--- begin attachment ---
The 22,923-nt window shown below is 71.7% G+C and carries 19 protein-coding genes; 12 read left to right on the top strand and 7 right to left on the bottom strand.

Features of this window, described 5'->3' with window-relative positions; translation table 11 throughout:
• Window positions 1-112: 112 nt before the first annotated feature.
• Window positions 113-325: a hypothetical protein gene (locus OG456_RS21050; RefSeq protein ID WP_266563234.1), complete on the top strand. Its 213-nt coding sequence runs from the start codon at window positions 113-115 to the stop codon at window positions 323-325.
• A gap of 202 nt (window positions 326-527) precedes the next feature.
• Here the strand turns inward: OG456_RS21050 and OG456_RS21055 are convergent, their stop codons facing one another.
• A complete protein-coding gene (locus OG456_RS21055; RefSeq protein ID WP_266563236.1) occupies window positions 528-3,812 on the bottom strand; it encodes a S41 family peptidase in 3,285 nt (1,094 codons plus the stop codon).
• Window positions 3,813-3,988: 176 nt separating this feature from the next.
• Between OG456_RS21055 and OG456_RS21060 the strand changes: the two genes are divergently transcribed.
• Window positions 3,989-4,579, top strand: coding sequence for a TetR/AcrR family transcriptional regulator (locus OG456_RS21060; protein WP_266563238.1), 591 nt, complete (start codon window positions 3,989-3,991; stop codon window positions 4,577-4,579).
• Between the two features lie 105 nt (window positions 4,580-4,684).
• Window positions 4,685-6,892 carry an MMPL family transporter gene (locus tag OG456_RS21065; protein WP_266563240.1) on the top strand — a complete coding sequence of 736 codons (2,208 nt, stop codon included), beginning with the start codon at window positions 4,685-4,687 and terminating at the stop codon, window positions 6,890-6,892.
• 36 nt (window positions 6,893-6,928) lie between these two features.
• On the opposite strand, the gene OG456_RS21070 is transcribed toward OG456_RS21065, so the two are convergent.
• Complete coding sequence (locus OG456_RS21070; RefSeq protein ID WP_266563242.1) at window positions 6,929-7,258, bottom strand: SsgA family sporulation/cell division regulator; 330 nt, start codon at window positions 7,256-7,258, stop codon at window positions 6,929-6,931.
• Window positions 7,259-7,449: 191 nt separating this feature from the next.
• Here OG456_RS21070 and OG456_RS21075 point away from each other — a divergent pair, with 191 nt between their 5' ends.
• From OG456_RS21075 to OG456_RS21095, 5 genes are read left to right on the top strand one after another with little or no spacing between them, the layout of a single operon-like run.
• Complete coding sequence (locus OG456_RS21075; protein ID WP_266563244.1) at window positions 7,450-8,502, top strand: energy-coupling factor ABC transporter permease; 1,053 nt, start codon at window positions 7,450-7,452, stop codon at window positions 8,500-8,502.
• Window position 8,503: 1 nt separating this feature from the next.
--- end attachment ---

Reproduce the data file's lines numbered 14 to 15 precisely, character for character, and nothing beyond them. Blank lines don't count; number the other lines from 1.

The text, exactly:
• On the opposite strand, the gene OG456_RS21070 is transcribed toward OG456_RS21065, so the two are convergent.
• Complete coding sequence (locus OG456_RS21070; RefSeq protein ID WP_266563242.1) at window positions 6,929-7,258, bottom strand: SsgA family sporulation/cell division regulator; 330 nt, start codon at window positions 7,256-7,258, stop codon at window positions 6,929-6,931.